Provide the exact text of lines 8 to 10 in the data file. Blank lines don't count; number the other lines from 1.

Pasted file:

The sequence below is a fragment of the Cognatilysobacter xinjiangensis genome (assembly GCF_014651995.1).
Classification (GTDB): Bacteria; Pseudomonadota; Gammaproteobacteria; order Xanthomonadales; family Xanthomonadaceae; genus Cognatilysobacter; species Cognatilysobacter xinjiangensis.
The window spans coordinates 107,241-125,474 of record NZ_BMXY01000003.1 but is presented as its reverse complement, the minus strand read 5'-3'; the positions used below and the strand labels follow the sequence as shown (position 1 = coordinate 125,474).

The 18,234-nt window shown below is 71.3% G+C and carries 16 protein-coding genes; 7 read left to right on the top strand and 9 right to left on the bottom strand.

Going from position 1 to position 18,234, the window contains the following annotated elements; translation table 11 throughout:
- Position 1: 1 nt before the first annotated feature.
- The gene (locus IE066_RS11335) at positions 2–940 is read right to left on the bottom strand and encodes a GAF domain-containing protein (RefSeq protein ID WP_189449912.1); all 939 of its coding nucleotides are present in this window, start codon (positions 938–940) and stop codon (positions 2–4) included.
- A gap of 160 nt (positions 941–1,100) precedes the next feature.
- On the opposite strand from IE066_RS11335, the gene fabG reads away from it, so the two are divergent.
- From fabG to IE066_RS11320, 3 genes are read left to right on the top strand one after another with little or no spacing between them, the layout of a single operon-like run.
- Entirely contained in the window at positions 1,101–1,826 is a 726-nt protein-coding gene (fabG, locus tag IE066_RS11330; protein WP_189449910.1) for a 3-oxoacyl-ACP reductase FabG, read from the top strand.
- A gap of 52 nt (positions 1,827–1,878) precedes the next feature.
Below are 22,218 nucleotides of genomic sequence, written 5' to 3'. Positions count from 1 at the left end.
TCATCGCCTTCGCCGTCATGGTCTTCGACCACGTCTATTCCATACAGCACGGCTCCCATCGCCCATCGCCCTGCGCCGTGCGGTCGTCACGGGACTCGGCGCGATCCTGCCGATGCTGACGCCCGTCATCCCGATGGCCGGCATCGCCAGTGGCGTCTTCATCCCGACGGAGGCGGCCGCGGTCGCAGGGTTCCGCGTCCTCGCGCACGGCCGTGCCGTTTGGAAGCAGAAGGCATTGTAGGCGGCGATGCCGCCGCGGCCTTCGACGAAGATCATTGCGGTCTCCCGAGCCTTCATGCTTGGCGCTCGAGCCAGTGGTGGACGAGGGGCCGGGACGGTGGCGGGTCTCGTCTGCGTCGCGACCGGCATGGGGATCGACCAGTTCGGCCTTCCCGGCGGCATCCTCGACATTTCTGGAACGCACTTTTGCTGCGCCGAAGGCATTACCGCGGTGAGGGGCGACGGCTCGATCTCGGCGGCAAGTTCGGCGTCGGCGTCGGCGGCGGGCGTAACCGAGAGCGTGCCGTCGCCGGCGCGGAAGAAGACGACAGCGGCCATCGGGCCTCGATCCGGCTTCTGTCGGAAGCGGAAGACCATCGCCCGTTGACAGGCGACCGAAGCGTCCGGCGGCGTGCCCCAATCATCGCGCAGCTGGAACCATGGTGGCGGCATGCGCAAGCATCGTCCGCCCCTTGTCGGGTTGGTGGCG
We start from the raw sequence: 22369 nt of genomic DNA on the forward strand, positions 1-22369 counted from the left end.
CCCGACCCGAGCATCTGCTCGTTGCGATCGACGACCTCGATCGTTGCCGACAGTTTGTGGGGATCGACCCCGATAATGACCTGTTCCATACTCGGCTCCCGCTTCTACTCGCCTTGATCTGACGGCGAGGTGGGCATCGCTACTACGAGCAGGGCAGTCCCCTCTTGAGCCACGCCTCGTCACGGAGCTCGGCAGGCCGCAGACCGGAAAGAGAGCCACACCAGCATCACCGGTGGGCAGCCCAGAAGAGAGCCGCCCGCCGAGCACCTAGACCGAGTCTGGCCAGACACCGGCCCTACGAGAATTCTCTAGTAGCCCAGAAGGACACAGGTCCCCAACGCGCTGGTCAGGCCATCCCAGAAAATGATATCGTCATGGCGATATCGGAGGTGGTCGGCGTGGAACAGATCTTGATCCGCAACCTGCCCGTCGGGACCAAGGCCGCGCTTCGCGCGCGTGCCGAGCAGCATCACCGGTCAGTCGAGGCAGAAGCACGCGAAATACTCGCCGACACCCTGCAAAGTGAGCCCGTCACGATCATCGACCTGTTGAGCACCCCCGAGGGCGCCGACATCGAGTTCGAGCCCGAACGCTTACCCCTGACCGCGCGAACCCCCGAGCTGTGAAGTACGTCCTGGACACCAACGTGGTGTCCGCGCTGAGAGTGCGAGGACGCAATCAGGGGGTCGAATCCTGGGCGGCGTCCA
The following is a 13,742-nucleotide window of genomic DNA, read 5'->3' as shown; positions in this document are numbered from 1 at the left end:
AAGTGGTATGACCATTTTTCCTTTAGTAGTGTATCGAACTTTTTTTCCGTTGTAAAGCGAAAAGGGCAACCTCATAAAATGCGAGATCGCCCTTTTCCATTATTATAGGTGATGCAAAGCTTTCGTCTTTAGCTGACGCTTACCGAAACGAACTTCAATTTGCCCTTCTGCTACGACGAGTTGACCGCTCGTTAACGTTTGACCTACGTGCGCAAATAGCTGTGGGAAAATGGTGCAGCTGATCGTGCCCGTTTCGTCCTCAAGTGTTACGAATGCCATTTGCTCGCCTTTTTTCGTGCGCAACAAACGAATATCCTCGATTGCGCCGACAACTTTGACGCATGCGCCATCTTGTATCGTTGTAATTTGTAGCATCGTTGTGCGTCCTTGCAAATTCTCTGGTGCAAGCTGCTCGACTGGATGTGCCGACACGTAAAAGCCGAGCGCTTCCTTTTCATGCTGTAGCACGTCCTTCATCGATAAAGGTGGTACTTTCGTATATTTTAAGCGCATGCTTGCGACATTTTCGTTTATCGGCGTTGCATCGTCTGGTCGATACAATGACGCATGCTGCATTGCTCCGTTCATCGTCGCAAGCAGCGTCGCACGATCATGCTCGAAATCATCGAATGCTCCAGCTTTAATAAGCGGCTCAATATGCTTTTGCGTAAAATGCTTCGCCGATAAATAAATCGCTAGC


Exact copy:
- A gap of 160 nt (positions 941–1,100) precedes the next feature.
- On the opposite strand from IE066_RS11335, the gene fabG reads away from it, so the two are divergent.
- From fabG to IE066_RS11320, 3 genes are read left to right on the top strand one after another with little or no spacing between them, the layout of a single operon-like run.